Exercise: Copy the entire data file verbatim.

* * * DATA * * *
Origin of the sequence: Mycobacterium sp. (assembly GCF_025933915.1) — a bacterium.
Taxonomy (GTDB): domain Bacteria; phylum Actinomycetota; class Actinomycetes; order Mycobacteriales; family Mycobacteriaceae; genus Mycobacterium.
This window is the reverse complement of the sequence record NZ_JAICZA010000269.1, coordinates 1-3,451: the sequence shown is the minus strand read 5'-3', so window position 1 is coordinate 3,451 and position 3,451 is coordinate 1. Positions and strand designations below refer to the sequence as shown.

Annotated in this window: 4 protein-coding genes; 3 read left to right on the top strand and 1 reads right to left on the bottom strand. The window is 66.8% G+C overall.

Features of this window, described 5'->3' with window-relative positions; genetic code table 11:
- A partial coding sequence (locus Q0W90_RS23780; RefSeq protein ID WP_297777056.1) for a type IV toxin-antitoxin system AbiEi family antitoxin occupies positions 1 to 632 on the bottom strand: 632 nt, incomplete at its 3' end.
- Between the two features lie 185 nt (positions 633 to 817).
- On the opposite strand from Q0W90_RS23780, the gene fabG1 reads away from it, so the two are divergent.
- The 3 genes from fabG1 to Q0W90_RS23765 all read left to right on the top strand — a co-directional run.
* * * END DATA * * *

Origin of the sequence: Mycobacterium sp. (assembly GCF_025933915.1) — a bacterium.
Taxonomy (GTDB): domain Bacteria; phylum Actinomycetota; class Actinomycetes; order Mycobacteriales; family Mycobacteriaceae; genus Mycobacterium.
This window is the reverse complement of the sequence record NZ_JAICZA010000269.1, coordinates 1-3,451: the sequence shown is the minus strand read 5'-3', so window position 1 is coordinate 3,451 and position 3,451 is coordinate 1. Positions and strand designations below refer to the sequence as shown.

Annotated in this window: 4 protein-coding genes; 3 read left to right on the top strand and 1 reads right to left on the bottom strand. The window is 66.8% G+C overall.

Features of this window, described 5'->3' with window-relative positions; genetic code table 11:
- A partial coding sequence (locus Q0W90_RS23780; RefSeq protein ID WP_297777056.1) for a type IV toxin-antitoxin system AbiEi family antitoxin occupies positions 1 to 632 on the bottom strand: 632 nt, incomplete at its 3' end.
- Between the two features lie 185 nt (positions 633 to 817).
- On the opposite strand from Q0W90_RS23780, the gene fabG1 reads away from it, so the two are divergent.
- The 3 genes from fabG1 to Q0W90_RS23765 all read left to right on the top strand — a co-directional run.